A crew pass up steel ties for earthquake reinforcing work on a prewar building. Good form in Tokyo demands that the passers-by be shielded from the sights and sounds – and obvious potential dangers – of construction; making for a confining environment for the guys on site. An exception is being made for the efficient uplift of the ties.
In remarkably non-ironic fashion this Tokyo building has a front facade inspired perhaps by 15-6th century Italian structures, and very ordinary other walls.
Such a clumsy retrofitted structure for such a small water tank. Perhaps the boss wanted to be able to see the games at Jingu from the roof?
A dozen fire brigade and police officers attend to a mildly melting illuminated sign in Iidabashi station. Looked inefficient but rather reassuring. And it seemed strangely in contrast with both scenes from the UK and in Fukushima.
In the name of progress (well, new offices for the School of Politics & Economics – Seikei), one of the key prewar buildings is being demolished now. Being Japan, it is surgically removed behind an elaborate noise and dust-containment wall. Whilst the new building will ostensibly incorporate the facade of the old, the late night campus lighting casts perhaps more interesting shadows on the temporary shroud.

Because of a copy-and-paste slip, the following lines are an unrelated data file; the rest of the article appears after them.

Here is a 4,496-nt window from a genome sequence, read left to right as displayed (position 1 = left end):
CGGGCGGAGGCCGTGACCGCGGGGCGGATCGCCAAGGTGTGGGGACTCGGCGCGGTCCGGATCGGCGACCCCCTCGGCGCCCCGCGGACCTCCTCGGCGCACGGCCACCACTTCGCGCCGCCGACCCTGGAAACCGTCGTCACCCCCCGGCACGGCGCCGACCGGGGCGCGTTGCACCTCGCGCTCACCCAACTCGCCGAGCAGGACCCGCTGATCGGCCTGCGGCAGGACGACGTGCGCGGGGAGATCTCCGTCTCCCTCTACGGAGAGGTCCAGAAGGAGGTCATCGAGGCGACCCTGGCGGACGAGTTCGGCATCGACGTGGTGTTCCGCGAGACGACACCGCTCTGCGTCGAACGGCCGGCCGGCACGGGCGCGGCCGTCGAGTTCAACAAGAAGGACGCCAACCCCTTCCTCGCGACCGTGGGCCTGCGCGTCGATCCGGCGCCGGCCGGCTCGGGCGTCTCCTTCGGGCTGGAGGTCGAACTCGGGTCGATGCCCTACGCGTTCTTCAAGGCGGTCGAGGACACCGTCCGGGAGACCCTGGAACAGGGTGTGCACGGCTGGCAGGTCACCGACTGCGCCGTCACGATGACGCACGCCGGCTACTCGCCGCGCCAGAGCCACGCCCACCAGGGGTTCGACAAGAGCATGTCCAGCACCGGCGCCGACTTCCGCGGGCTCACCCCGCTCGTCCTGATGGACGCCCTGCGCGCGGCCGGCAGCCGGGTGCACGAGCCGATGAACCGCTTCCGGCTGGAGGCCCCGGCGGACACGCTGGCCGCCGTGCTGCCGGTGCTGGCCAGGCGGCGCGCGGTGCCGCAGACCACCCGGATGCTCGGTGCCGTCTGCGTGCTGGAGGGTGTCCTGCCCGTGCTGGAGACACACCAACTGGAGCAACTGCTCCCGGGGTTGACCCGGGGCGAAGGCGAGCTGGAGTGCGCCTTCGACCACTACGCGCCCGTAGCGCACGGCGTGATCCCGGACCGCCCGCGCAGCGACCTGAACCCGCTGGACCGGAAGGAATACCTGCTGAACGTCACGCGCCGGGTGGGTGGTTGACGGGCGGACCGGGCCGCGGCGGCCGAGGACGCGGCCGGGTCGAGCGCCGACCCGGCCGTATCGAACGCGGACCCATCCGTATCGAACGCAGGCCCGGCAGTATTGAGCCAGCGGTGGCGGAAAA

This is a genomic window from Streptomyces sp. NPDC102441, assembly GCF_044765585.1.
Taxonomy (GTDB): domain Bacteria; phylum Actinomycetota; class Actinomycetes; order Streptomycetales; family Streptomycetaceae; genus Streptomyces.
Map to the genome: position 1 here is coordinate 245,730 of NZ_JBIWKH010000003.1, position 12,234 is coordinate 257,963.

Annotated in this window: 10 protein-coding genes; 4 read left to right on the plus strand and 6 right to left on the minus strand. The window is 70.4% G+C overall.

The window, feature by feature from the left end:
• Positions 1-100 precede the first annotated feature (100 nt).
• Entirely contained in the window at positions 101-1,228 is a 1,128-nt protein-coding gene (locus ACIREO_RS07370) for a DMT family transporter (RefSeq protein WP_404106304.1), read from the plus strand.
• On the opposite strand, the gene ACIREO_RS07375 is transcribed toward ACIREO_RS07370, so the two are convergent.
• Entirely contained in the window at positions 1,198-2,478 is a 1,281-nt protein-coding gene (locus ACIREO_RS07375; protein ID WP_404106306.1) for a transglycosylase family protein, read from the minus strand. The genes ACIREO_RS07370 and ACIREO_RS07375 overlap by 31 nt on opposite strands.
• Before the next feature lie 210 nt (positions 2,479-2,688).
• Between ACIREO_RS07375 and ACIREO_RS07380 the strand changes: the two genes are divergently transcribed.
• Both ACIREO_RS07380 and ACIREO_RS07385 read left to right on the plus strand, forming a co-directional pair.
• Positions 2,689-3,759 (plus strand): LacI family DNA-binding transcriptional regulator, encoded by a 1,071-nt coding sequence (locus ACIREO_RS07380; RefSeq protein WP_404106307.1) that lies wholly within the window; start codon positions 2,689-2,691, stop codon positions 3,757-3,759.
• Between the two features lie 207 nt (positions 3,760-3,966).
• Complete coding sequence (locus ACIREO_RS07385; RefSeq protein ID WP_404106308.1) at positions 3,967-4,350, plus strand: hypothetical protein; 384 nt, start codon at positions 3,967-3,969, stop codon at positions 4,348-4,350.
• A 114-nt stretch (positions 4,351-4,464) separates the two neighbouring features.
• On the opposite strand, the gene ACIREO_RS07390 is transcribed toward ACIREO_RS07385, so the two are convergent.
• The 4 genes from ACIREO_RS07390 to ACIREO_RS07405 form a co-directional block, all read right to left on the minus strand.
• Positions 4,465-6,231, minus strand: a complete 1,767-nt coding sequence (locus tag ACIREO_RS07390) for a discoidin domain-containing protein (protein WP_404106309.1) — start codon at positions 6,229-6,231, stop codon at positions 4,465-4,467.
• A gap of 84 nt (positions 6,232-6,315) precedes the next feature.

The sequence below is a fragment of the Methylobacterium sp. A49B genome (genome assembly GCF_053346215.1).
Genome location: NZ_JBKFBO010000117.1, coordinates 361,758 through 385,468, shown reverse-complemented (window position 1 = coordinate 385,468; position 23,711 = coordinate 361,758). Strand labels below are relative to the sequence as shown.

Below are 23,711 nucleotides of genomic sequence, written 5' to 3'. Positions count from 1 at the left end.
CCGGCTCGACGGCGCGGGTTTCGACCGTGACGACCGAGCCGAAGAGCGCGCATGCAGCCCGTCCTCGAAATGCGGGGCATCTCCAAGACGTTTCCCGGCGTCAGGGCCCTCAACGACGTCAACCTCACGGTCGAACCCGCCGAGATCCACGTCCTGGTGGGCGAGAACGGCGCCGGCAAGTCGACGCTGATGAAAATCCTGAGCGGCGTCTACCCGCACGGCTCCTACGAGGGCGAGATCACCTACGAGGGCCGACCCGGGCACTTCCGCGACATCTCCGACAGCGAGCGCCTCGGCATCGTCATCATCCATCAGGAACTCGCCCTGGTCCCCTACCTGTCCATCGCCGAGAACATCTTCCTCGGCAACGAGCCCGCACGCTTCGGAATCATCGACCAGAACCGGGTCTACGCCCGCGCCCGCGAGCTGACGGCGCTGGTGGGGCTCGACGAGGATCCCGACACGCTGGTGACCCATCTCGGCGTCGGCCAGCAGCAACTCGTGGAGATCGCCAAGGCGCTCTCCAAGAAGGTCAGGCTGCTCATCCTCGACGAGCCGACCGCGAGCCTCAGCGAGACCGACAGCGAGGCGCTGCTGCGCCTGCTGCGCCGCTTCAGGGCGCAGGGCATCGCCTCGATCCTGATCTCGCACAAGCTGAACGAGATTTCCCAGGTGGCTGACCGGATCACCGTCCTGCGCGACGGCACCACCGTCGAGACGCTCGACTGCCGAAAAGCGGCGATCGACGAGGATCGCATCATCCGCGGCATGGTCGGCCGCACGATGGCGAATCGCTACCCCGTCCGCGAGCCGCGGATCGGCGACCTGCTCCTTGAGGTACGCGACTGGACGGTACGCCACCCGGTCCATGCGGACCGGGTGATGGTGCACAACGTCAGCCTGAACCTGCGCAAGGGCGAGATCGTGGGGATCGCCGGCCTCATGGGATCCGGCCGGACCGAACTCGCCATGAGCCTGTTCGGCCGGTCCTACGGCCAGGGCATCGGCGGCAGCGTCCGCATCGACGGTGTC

I fancy I saw this already charming weathered old sign on the way to my interview at Waseda back in to 2003. Small artifacts in old neighbourhoods seem to anchor one’s spirit in some way.
A young woman, somewhat improbably to my mind, gets a paid job posing for an otaku photo shoot. Whilst a not uncommon sight in Tokyo parks, these folks have taken over a Meiji era guardhouse outside the imperial guesthouse. What goes on amongst consenting adults is their business, and entertainment for others when done in a public place.
Students of Chuo High School, some of whom had studied in Australia, folded 1001 cranes as a gesture of solidarity with those affected by the floods in Queensland earlier this year. The cranes are displayed in the lobby of the Australian Embassy.
Yes, there really is a post right in the middle of the narrow walkway descending to the Oedo line platform at Roppongi. If ‘resolution’ is a key element of design, this is not designed.
Behind this bloke is a poster saying that age checks are being enforced for the sale of alcohol and smokes. A minor or not, he would have been better to heed the spirit of the law. The last train pulled out without him. I did offer to help him..
I doubt I will ever be invited into the Imperial guesthouse but it is quite a sight, even just when looking through the bars of the fence.
I hope the woman carrying this bag is a trainee hairdresser. The sight certainly startled me last night on the way home. Hardly the sensitive regards for the feelings of others that one would look for in a service industry professional.